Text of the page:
The U.S. Department of Labor Takes on Discrimination by High Tech Employers

The U.S. Department of Labor is challenging long-standing and overt discriminatory employment practices in the high-tech industry by threatening to cancel the alleged violators’ federal contracts.

In recent months, the DOL has sued Oracle America, Inc., Google Inc. and the startup, Palantir, for alleged discriminatory conduct. This follows years in which the DOL and the EEOC appeared to have adopted a “hands off” policy with respect to high-tech employers.

The DOL filed a lawsuit on Jan. 17 charging Oracle with allegedly paying white males more than other workers at its Redwood Shores, CA,  headquarters. The DOL reported finding “gross disparities in pay even after controlling for job title, full-time status, exempt status, global career level, job specialty, estimated prior work experience and company tenure.”

The DOL also charged Oracle, which has 45,000 employees across the country, with heavily favoring Asian Indians in hiring and recruitment. The lawsuit alleges that 82 percent of new hires in a professional technical group at Oracle’s headquarters were Asian during a six-month period in 2013,  even though only 75 percent of job applicants were Asian. The DOL noted that Oracle targeted Asian Indians in recruitment efforts that including referral bonuses.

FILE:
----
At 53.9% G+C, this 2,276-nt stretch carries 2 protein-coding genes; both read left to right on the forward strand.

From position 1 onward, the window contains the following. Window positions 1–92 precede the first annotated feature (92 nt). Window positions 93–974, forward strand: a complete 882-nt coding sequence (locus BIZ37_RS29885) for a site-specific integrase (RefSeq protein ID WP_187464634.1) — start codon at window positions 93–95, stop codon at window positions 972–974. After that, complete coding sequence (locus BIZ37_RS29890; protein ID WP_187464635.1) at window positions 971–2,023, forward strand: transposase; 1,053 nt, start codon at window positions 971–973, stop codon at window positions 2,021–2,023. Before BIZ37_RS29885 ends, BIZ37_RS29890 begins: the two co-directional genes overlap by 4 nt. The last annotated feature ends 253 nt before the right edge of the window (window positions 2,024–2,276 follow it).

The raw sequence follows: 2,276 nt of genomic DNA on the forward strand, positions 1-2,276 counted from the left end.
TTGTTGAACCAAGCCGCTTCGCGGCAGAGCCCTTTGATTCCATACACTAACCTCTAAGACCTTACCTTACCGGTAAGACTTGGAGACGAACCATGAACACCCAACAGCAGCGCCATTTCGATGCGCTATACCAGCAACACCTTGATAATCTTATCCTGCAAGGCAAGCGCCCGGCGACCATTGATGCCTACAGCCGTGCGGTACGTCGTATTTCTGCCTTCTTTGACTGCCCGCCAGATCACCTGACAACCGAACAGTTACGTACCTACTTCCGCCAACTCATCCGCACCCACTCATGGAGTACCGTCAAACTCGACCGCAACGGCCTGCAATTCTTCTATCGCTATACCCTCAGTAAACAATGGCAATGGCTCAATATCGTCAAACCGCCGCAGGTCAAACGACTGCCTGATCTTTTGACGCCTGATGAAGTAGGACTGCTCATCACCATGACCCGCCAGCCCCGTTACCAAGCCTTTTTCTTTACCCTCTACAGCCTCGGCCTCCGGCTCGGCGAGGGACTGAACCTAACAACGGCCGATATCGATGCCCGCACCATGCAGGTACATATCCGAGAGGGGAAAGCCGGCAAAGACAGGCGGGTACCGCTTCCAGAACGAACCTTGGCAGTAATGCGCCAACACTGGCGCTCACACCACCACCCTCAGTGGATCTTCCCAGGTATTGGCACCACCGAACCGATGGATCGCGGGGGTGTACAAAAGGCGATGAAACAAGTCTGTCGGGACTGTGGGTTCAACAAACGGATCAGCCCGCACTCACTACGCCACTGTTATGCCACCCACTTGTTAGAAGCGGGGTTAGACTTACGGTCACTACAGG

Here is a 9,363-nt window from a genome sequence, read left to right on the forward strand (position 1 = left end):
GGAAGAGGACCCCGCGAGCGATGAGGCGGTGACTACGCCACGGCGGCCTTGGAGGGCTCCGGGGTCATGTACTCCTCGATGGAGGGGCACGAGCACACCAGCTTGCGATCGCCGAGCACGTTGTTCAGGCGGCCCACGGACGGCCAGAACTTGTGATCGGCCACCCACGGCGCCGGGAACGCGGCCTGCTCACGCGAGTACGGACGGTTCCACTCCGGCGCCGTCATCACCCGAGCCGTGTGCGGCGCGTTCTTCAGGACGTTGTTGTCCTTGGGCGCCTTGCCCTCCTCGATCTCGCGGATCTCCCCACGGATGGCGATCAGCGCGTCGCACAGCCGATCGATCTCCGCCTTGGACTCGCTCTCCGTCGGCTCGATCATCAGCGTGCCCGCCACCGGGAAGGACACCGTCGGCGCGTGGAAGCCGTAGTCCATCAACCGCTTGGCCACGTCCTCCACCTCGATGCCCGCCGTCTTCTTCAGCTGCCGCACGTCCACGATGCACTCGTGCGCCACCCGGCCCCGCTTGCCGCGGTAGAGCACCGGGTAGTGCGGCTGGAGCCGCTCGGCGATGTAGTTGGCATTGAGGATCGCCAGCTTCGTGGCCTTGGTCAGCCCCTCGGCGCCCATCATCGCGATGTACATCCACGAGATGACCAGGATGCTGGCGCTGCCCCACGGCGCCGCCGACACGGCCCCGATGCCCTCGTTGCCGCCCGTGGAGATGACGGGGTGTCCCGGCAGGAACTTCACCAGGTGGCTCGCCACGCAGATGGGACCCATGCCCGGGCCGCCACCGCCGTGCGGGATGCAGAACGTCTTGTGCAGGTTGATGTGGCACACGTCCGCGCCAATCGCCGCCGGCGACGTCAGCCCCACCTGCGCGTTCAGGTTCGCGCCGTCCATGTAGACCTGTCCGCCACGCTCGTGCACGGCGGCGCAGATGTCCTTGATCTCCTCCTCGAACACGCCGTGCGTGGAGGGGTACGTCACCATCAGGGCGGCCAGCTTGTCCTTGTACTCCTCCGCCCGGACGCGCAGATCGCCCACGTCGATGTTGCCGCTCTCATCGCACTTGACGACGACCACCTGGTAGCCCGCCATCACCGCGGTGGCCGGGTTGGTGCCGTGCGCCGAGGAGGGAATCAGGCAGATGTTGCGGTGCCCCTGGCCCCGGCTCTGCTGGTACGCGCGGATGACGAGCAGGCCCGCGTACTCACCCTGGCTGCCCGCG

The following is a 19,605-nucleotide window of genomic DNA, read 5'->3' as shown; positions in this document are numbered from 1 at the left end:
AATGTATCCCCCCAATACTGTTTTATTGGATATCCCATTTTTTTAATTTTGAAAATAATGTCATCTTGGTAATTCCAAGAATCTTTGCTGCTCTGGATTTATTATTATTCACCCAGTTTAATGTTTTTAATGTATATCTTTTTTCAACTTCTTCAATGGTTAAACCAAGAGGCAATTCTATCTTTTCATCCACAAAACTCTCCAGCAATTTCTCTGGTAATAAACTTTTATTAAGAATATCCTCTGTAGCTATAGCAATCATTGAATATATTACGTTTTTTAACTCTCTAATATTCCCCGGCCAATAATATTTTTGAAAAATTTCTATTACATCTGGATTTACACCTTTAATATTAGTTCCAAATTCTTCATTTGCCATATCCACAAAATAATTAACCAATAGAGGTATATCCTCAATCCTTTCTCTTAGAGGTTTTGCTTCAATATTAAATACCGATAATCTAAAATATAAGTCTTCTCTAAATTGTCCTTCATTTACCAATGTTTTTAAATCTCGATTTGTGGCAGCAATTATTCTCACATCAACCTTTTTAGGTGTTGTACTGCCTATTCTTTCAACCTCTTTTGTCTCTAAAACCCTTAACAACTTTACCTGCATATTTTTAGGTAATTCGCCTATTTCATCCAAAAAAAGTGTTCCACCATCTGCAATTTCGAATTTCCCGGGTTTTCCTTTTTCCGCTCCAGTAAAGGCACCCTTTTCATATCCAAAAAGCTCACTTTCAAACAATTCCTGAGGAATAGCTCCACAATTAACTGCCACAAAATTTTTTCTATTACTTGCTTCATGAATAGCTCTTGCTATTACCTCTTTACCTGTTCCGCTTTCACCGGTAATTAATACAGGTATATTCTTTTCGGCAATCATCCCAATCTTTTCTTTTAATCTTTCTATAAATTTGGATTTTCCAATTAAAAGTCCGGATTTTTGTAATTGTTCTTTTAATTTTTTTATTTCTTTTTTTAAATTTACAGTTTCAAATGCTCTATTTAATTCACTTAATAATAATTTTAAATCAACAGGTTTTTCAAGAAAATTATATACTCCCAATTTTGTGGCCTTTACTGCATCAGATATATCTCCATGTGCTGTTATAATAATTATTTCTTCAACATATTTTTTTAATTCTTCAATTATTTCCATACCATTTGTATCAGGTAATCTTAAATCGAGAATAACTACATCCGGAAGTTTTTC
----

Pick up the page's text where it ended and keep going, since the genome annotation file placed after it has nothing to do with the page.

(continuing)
Oracle allegedly discriminated against White, Hispanic, and African-American applicants.

The lawsuit alleges Oracle discriminated against “qualified White, Hispanic, and African-American applicants in favor of Asian applicants, particularly Asian Indians” in 69 job titles at its headquarters. The suit alleges that Oracle discriminated against qualified female employees in technology, support and product development units.

Earlier this year, the DOL sued  Google to pressure the search engine giant to turn over compensation data on its employees and  Palantir, for allegedly discriminating against Asian job applicants.

The stakes are high. Millions of dollars. All of companies deny engaging in discriminatory conduct.

The DOL lawsuits are based on alleged violations of Executive Order 11246, which was signed into law by former President Lyndon Banes Johnson in 1965 and prohibits discrimination in hiring and employment by federal contractors on the basis of race, color, religion, sex or national origin.  The Executive Order does not include age discrimination, which is not monitored by either the DOL or the EEOC.

The Executive Order requires federal contractors to submit documentation of hiring and employment practices to the DOL’s Office of Federal Contract Compliance Programs.

The Oracle lawsuit is based on a compliance review dating from Jan. 1, 2014. The DOL claims Oracle refused to produce employment data predating 2013.

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